The word count limit is particularly onerous given the high burdens on criminal defense lawyers in capital cases. “Given the high stakes inherent in such proceedings—life and liberty—“ the Utah Supreme Court closely scrutinizes defense counsel’s representation in those cases. Menzies v. State, 2006 UT 81, ¶¶ 82, 84, 93. In fact, the Supreme Court has specified high qualifications for attorneys to even be eligible to appear in capital cases. See Utah R. Crim. P. 8. These high standards help to satisfy the extensive constitutional mandates that must be met before the state may execute a person.
    Given the seriousness of capital cases, the legal issues and procedural requirements are extraordinarily complicated. Accordingly, capital defense lawyers file dozens of motions in the trial court. Each of those motions must then be reviewed on appeal. But, under the proposed rule change, capital defense attorneys’ ability to adequately brief the issues is severely curtailed. To meet the word count limit, attorneys will be forced to limit the amount of space provided to individual arguments. This result increases the chances of providing the Utah Supreme Court inadequate information to accurately and correctly decide whether a person lives or dies.
    Further bolstering these arguments, the Utah Supreme Court relies on the American Bar Association’s Death Penalty Guidelines (“ABA Guidelines”) when reviewing the adequacy of defense counsel’s representation. See Menzies, 2006 UT 81, ¶ 90. Those guidelines require capital attorneys to raise all issues on appeal and to fully and thoroughly brief them. The ABA Guidelines stand as minimum ethical requirements for capital cases. The failure to follow them risks unjust executions and reversal in subsequent court proceedings. In the end, the proposed rule change injects error and inefficiencies into capital cases.
    The word count limit raises additional concerns for subsequent post-appeal proceedings. Capital cases are litigated extensively in state post-conviction and federal habeas corpus proceedings following a direct appeal. But, the scope and nature of the claims that may be considered in those proceedings depends directly on what issues counsel raised on direct appeal. If counsel does not fully brief the arguments on appeal, capital defendants may lose the opportunity to challenge them in post-conviction/habeas proceedings. The proposed rule change, therefore, has a direct adverse effect on how capital cases proceed, even years down the road. Without an opportunity for full briefing on appeal, capital defendants will be deprived of their ability for collateral review.
    Even assuming that the Utah Supreme Court does not strictly enforce the page limit requirement and grants motions for leave to exceed them, the rule change establishes a standard of practice that attorneys will be hesitant to ignore. Simply specifying a word count limit places capital defense attorneys in an ethical dilemma with their clients. Specifically, should the attorney please the court and follow the word count limit or forego the rule and fully brief the case as necessary? Constitutional and ethical duties demand that the clients’ best interests prevail, especially in cases involving death.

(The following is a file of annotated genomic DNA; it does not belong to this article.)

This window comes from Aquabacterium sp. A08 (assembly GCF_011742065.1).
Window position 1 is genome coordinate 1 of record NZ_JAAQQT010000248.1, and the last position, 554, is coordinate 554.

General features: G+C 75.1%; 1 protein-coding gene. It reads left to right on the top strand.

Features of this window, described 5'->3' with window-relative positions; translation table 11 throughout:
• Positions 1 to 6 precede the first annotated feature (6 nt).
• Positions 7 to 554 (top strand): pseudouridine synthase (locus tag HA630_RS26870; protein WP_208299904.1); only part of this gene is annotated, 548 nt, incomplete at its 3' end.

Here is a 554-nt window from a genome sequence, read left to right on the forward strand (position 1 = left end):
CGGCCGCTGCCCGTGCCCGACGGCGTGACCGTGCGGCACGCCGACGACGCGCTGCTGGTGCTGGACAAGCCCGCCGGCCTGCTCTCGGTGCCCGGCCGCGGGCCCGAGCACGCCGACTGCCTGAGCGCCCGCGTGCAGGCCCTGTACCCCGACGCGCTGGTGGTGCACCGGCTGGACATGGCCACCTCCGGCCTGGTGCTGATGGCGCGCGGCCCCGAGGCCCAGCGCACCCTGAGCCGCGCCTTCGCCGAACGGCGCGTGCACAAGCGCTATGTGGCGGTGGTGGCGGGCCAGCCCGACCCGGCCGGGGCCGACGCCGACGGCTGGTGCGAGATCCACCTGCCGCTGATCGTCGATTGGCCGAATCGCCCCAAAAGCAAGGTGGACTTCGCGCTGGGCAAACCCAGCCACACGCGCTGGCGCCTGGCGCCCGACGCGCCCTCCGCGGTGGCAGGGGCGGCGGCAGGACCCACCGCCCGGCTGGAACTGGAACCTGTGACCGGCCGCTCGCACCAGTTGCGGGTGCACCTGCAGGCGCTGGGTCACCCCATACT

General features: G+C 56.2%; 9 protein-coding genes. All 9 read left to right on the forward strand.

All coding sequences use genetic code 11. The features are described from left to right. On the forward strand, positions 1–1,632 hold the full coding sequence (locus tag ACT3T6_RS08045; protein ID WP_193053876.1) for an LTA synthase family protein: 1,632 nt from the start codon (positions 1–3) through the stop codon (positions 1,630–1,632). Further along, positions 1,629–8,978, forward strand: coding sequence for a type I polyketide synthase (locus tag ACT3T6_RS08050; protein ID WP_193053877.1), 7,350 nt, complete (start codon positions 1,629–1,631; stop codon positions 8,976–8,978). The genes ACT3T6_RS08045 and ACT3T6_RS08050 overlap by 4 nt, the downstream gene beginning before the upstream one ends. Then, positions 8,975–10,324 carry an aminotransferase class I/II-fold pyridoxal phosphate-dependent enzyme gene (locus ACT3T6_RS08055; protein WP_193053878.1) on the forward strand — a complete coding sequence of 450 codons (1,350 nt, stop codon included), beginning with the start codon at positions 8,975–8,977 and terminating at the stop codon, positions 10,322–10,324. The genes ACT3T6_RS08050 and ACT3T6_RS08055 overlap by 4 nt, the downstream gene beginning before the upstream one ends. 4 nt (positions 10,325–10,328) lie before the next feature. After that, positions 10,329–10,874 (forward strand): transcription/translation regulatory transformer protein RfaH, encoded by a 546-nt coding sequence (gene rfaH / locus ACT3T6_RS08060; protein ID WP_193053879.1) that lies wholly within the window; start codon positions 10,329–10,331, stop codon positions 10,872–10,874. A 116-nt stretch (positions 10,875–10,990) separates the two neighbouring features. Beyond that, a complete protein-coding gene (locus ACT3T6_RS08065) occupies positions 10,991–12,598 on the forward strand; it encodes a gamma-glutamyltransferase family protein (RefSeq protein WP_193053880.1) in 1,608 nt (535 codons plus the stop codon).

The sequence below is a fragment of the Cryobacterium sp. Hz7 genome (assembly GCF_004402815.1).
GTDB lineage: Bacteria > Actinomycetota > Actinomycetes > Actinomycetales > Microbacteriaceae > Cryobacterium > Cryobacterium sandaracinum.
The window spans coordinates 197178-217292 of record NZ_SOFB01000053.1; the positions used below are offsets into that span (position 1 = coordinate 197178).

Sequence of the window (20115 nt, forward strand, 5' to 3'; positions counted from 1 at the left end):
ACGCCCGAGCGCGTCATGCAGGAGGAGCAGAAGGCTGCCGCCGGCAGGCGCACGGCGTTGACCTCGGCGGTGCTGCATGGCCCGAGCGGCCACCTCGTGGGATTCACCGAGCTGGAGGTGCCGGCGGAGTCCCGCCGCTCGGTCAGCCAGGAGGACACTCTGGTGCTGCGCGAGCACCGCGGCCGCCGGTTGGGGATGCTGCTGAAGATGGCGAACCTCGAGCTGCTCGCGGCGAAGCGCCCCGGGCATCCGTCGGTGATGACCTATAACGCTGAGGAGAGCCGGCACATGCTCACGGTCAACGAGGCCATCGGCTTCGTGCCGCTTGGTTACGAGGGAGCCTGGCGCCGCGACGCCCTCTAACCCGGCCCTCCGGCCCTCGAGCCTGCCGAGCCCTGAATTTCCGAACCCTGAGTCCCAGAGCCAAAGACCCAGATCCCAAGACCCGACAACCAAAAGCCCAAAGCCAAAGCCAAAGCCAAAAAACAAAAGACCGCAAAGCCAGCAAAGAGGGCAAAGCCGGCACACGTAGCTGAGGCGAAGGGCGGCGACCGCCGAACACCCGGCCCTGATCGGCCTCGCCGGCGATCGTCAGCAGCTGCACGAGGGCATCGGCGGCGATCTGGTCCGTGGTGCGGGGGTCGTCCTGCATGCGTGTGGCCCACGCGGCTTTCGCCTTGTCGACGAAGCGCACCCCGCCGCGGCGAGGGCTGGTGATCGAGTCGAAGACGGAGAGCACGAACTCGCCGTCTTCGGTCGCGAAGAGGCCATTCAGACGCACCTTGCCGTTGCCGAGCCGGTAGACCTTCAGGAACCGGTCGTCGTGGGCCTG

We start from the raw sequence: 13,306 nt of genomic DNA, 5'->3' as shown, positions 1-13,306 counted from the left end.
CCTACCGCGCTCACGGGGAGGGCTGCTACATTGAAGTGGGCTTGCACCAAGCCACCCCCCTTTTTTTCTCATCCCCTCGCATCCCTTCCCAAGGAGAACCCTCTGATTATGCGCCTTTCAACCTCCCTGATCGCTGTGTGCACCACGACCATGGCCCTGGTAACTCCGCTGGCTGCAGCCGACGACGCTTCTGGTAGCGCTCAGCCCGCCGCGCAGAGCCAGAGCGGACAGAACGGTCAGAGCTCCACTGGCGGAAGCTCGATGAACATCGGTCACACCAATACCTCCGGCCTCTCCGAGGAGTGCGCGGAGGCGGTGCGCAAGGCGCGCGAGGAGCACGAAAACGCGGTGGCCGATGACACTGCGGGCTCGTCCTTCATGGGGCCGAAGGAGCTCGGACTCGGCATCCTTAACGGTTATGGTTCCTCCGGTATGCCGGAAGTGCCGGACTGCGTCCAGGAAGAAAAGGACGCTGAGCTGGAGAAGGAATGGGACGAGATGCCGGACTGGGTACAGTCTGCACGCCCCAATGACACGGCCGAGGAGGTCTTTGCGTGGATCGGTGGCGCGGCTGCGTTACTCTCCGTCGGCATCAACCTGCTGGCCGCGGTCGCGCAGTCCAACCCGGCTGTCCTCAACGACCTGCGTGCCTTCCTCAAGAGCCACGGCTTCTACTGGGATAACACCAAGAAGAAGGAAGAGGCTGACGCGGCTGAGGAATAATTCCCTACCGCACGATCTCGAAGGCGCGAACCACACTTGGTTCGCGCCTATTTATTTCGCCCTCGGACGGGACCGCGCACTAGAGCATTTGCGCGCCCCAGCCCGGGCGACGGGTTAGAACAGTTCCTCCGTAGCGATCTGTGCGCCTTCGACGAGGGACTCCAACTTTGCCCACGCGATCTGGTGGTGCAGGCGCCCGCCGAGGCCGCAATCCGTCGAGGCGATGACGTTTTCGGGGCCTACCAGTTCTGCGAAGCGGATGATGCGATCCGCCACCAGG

This dilemma presents a particularly difficult problem for less experienced attorneys who happen to be appointed to a capital case. Even though the attorney may technically qualify to represent a capital defendant, the attorney may lack familiarity with appellate court procedures and the option of filing a motion for an overlength brief. Or, the newer attorney may not be aware of ABA Guidelines and, instead, follow the court rule on word count limit out of fear of displeasing the court. Should any of these circumstances apply, the rule change would encourage shoddy or incomplete representation. Given the extreme costs of capital cases, increasing the possibility of error through a word count limit imposes a huge burden on the court system, governmental budgets, and scarce law enforcement resources, not to mention the toll that protracted litigation takes on victims, attorneys, and the defendant.
    Finally, UACDL questions how the drafters of the proposed rule concluded that 30,000 words are sufficient for a capital case. This number appears to be arbitrary and unsupported by any research that demonstrates that ordinary capital appeals need no more than 30,000 words. The mere term “an ordinary capital case” begs the question of what a capital case entails. Absent sound reasons for relying on the 30,000 figure, the rule change appears to simply be an arbitrary mark without any justification.
    Although the rule change may be motivated by a worthy desire to streamline capital cases and to encourage the efficient administration of justice, the unintended consequences would defeat the purpose of the change. The rule would actually prolong court proceedings in the long run and frustrate the resolution of capital cases. The more efficient and fair approach is to allow attorneys to fully brief the issues on appeal to set the stage for all subsequent proceedings. Justice demands full briefing especially given the high stakes involved in these cases.